Digital health encompasses all kinds of hip health technology–mobile, apps, big data, analytics, monitoring, price transparency, etc., etc., etc., and so on and so forth ad infinitum. Lot of money poured into the sector, but it may be leveling off according to the latest Rock Health report. (Rock Health Report) $4.3 billion have been invested in digital health firms in 2015, matching the 2014 total. This is supposedly 7% of all venture capital dollars and represents 278 funding rounds, with an average size of $15.6 million. There were more late stage financings in 2015 than in earlier years. 34 companies that received funding in 2014 did another round in 2015. The six largest transactions accounted for almost $1 billion of the total investment. The largest categories attracting funding were consumer engagement at $613 million, wearables and biosensing, $489 million, personal health tools and tracking, $407 million, payer administration, $252 million and telemedicine at $234 million. The biggest gains from 2014 by category were personal health tools, care coordination and life sciences technologies. 336 venture firms invested in at least one digital health deal (lemmings) and 49 funders did three or more (some people never learn). A significant number of investors were corporate-sponsored funds. The largest geographies for investment include the Bay Area, Boston, and New York City. And some investors got to the exits, hopefully with a profit, as there were 180 digital health acquisitions in 2015, almost double the number in 2014. Five digital health vendors went public in the year, but two are now trading below the offering price. All in all, digital health looks fairly, well, healthy.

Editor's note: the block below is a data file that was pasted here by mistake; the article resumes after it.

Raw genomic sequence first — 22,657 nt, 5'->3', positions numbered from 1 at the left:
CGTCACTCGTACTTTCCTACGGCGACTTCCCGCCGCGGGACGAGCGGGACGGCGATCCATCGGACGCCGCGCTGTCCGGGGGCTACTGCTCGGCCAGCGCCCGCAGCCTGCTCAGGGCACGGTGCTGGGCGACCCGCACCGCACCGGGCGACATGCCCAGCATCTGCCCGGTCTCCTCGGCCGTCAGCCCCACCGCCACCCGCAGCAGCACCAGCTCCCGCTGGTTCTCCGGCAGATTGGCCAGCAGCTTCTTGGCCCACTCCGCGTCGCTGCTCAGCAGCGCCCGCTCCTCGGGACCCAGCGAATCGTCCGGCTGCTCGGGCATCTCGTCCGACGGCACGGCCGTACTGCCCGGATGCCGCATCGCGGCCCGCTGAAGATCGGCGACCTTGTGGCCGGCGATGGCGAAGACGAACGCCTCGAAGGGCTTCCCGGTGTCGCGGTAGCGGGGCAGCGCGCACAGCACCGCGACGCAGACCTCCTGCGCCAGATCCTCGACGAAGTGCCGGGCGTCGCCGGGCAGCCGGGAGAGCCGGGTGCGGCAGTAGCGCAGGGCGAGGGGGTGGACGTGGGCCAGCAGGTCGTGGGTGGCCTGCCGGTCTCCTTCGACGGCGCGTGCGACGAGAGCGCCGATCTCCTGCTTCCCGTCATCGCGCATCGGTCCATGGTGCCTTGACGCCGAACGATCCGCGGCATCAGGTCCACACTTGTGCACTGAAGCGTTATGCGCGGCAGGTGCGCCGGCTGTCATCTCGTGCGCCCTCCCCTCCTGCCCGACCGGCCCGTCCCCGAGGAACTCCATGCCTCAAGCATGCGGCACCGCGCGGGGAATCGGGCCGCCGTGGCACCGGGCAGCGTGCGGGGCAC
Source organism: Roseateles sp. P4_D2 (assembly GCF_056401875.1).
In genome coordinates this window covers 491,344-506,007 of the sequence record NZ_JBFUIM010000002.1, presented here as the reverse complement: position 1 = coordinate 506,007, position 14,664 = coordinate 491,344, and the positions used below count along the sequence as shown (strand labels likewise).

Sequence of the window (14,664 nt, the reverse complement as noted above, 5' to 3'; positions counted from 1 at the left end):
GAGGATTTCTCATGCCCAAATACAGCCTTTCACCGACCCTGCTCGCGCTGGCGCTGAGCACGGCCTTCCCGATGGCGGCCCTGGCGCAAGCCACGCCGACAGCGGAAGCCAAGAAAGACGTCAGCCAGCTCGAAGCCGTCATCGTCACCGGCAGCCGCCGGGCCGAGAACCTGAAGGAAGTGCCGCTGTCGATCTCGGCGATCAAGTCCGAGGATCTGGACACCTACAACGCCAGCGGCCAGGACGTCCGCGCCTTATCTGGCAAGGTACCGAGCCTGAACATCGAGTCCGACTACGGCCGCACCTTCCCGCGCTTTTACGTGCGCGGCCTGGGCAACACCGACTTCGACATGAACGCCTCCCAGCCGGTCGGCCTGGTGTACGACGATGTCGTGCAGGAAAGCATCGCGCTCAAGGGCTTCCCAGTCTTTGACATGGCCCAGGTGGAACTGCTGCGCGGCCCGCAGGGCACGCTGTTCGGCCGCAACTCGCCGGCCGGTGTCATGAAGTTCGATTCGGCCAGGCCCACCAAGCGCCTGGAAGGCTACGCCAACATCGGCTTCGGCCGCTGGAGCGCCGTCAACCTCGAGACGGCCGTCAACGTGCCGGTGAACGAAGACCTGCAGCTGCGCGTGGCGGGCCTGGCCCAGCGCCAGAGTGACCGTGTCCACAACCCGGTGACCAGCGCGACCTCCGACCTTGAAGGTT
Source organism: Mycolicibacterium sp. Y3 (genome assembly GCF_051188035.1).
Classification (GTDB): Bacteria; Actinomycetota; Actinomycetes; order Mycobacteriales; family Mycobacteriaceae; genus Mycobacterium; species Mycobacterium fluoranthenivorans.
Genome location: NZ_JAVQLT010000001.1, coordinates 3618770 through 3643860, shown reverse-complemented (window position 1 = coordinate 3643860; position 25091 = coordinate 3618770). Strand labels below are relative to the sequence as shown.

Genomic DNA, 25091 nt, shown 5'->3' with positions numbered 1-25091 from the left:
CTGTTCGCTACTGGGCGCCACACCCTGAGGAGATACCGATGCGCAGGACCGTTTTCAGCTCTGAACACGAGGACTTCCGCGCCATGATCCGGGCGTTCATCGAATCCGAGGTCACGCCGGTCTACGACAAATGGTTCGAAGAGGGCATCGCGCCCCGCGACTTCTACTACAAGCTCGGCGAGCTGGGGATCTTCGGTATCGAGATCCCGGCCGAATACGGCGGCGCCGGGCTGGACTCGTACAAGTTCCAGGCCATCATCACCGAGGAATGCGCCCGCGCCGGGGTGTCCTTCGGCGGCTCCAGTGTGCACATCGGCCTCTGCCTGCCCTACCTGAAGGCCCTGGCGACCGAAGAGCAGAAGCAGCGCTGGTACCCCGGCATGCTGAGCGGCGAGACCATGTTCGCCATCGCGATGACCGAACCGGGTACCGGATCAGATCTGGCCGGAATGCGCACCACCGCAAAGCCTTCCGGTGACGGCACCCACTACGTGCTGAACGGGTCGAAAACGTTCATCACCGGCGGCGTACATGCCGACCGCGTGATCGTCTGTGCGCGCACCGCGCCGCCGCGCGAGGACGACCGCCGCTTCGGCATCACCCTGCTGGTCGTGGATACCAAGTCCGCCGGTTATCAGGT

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About this Blog
The Healthy Skeptic is a website about the health care system, and is written by Kevin Roche, who has many years of experience working in the health industry. Mr. Roche is available to assist health care companies through consulting arrangements through Roche Consulting, LLC and may be reached at [email protected].
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